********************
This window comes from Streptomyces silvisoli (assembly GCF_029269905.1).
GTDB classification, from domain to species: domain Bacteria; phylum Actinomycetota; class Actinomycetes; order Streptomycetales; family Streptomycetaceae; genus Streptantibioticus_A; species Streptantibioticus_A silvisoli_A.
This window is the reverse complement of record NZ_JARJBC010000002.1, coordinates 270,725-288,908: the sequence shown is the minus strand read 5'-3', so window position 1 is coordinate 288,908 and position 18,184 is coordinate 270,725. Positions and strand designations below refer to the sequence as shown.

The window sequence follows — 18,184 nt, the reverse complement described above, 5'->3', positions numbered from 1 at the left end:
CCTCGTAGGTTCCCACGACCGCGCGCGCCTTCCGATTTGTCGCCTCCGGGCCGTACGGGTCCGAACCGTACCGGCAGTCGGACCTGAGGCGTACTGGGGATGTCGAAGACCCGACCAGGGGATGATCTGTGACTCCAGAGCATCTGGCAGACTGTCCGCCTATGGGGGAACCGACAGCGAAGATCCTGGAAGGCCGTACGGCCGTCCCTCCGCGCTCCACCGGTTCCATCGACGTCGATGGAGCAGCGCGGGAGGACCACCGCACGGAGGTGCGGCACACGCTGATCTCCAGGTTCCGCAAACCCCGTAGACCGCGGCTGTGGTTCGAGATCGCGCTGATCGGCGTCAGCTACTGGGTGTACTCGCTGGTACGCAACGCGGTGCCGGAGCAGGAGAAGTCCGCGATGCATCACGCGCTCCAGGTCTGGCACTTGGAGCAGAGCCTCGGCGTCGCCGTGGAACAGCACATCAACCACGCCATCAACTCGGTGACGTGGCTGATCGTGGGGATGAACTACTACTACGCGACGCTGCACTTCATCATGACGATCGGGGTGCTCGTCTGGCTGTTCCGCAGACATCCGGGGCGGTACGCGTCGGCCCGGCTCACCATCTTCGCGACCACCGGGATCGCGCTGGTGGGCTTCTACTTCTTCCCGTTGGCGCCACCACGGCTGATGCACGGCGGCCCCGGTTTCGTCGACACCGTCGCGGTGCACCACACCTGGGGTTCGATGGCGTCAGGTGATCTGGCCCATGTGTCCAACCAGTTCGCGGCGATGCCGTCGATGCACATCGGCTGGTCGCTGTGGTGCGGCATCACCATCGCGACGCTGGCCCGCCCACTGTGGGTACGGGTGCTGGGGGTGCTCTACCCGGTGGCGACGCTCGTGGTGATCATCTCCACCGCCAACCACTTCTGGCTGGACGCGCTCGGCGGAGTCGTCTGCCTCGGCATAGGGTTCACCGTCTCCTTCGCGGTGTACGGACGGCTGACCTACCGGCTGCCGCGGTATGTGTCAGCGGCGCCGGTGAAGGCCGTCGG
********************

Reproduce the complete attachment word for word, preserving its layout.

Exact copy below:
This window comes from Streptomyces silvisoli (assembly GCF_029269905.1).
GTDB classification, from domain to species: domain Bacteria; phylum Actinomycetota; class Actinomycetes; order Streptomycetales; family Streptomycetaceae; genus Streptantibioticus_A; species Streptantibioticus_A silvisoli_A.
This window is the reverse complement of record NZ_JARJBC010000002.1, coordinates 270,725-288,908: the sequence shown is the minus strand read 5'-3', so window position 1 is coordinate 288,908 and position 18,184 is coordinate 270,725. Positions and strand designations below refer to the sequence as shown.

The window sequence follows — 18,184 nt, the reverse complement described above, 5'->3', positions numbered from 1 at the left end:
CCTCGTAGGTTCCCACGACCGCGCGCGCCTTCCGATTTGTCGCCTCCGGGCCGTACGGGTCCGAACCGTACCGGCAGTCGGACCTGAGGCGTACTGGGGATGTCGAAGACCCGACCAGGGGATGATCTGTGACTCCAGAGCATCTGGCAGACTGTCCGCCTATGGGGGAACCGACAGCGAAGATCCTGGAAGGCCGTACGGCCGTCCCTCCGCGCTCCACCGGTTCCATCGACGTCGATGGAGCAGCGCGGGAGGACCACCGCACGGAGGTGCGGCACACGCTGATCTCCAGGTTCCGCAAACCCCGTAGACCGCGGCTGTGGTTCGAGATCGCGCTGATCGGCGTCAGCTACTGGGTGTACTCGCTGGTACGCAACGCGGTGCCGGAGCAGGAGAAGTCCGCGATGCATCACGCGCTCCAGGTCTGGCACTTGGAGCAGAGCCTCGGCGTCGCCGTGGAACAGCACATCAACCACGCCATCAACTCGGTGACGTGGCTGATCGTGGGGATGAACTACTACTACGCGACGCTGCACTTCATCATGACGATCGGGGTGCTCGTCTGGCTGTTCCGCAGACATCCGGGGCGGTACGCGTCGGCCCGGCTCACCATCTTCGCGACCACCGGGATCGCGCTGGTGGGCTTCTACTTCTTCCCGTTGGCGCCACCACGGCTGATGCACGGCGGCCCCGGTTTCGTCGACACCGTCGCGGTGCACCACACCTGGGGTTCGATGGCGTCAGGTGATCTGGCCCATGTGTCCAACCAGTTCGCGGCGATGCCGTCGATGCACATCGGCTGGTCGCTGTGGTGCGGCATCACCATCGCGACGCTGGCCCGCCCACTGTGGGTACGGGTGCTGGGGGTGCTCTACCCGGTGGCGACGCTCGTGGTGATCATCTCCACCGCCAACCACTTCTGGCTGGACGCGCTCGGCGGAGTCGTCTGCCTCGGCATAGGGTTCACCGTCTCCTTCGCGGTGTACGGACGGCTGACCTACCGGCTGCCGCGGTATGTGTCAGCGGCGCCGGTGAAGGCCGTCGG